Great day today with inside sales professionals from across North America, focused on how inside sales teams are leveraging social selling strategies, tactics and test practices to find, manage and close more business.
I had high expectations for this event coming in, and the content exceeded my expectations. Great speakers, new ideas, proven strategies that people are putting into practice right now to grow their own businesses and pipelines.
Here are a few things I took away from the day in particular:
It’s not “done” if most of us (including the experts) are still learning
I’ve heard several smart people recently say they’re “done” talking about social selling, and attending events that focus on it. And yes, we’ve been talking about it for a long time. But it’s clear that not many companies are doing it, or doing it well, with results to show for it. Some of the most advanced social selling experts I know were in the room today, and even they were learning new things. This stuff is evolving so rapidly, but it’s clear that it works and can scale.
Social selling needs to be a daily discipline
Every speaker reinforced this in their own way. Jamie Shanks, for example, outlined a six-step daily to-do list to keep his network active via LinkedIn, including curating content, looking for trigger events, initiating social prospect campaigns, etc. The sales reps who spoke (and have built massive pipelines by mining the social web) make social selling part of their daily habits. If you can combine the general best practices with your own strengths and the nuances of your target customer, you then need to execute that consistently.
But you still need to find the time to do it
Several speakers talked about where to find time to make all this happen. It doesn’t have to take hours every day (some do it in 30 minutes or less per day), but you clearly need to be disciplined, focused and productive to make it happen in addition to everything else tugging at you in your professional and personal lives. In my afternoon talk, I outlined several productivity best practices from our Productivity Manifesto (free download here).
Innovation and ideation is moving much faster than execution
There was a palpable energy throughout the event, from innovative people thinking about breakthrough ideas and innovations. Of course, our ability to execute on those ideas is a little behind. But if nothing else, that’s a sign that there’s plenty of runway to continue driving growth and value, for the companies in the field currently as well as new start-ups that emerge in the coming months (and even years).
Strategy is easy, execution is exceedingly difficult
Sometimes strategy is quite difficult as well, but it was clear in the room that we all have a good sense for what, strategically, needs to happen. Boiling that down to exactly how to do it, then executing on that plan, that’s where it gets complicated and difficult. This event did a nice job of taking strategic ideas and boiling them down to actionable tactics. Putting that into practice, measuring and refining, across sales organizations at scale is the next big hurdle.
Few people are actually doing most of this
It’s really easy to assume, at an event like this, that everyone’s doing it all. They have the right software, the right mix of people, and they’re executing flawlessly. But if you talk to enough people, even those featured on stage, you’ll find they too are struggling with this. And further, the vast majority of the market and your colleagues aren’t doing most of this yet. We have a long way to go, individually and collectively, but in the end it’s not worth worrying about what someone else is doing. Focus on your opportunity, your execution, your growth first.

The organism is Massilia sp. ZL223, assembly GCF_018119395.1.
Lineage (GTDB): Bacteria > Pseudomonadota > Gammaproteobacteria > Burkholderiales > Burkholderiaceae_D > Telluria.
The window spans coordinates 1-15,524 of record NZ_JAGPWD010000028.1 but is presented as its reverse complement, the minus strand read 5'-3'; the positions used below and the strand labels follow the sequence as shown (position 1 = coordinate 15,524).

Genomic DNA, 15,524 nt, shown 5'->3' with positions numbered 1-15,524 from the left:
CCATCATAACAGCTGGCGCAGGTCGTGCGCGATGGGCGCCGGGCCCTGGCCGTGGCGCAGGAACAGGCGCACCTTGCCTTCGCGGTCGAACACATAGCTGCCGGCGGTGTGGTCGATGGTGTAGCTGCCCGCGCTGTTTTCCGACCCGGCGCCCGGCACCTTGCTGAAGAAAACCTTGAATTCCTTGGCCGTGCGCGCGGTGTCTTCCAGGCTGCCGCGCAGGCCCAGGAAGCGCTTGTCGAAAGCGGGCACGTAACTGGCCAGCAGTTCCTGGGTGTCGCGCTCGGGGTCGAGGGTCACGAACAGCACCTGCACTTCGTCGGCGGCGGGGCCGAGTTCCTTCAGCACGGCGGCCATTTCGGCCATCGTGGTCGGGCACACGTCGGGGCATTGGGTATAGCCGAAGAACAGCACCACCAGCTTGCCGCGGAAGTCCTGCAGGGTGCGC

Everyone has best practices to share
Maybe it’s because we’re perfectionists, are too hard on ourselves, or focus too much on the things we’re not doing. But I lost track of the people who said today that they were intimidated by what others in the room are doing, then a moment later would share a brilliant best practice they were doing themselves. Everyone is doing something valuable that others need to hear about. Or, maybe better, has made mistakes that the rest of us would like to avoid repeating.
You really need a note-taking strategy for a conference like this
I have a relatively structured note-taking strategy when I travel, and thank goodness because I was typing, drawing and tweeting like crazy in almost every session today. That note-taking strategy has to not only maximize your capture of good ideas, but make it easy to take action on them when you get home.
You will be overwhelmed if you try to do all this at once (pick a few, triage the rest)
I spoke with a few attendees who were clearly both impressed and overwhelmed with what they’d just learned. They had dozens of ideas and best practices to get started on, not to mention the fire drills and existing priorities waiting for them back at the office. But instead of tackling everything, pick just 1-2 things. Put those on your immediate to-do list and table the rest (at least until next week). If you can be disciplined enough to continue making progress on that list over time, you afford yourself the luxury of not burning yourself out too quickly.
You’ve gotta be there
If you watch an event like this from afar, you can save a lot of time and money. But there’s nothing like being there. You can’t replace shaking people’s hand, seeing the whites of their eyes, and building real-world relationships. Thank goodness we have such wonderful communication and networking tools to accelerate and scale our ability to foster relationships. But those relationships often get their real start and acceleration in person.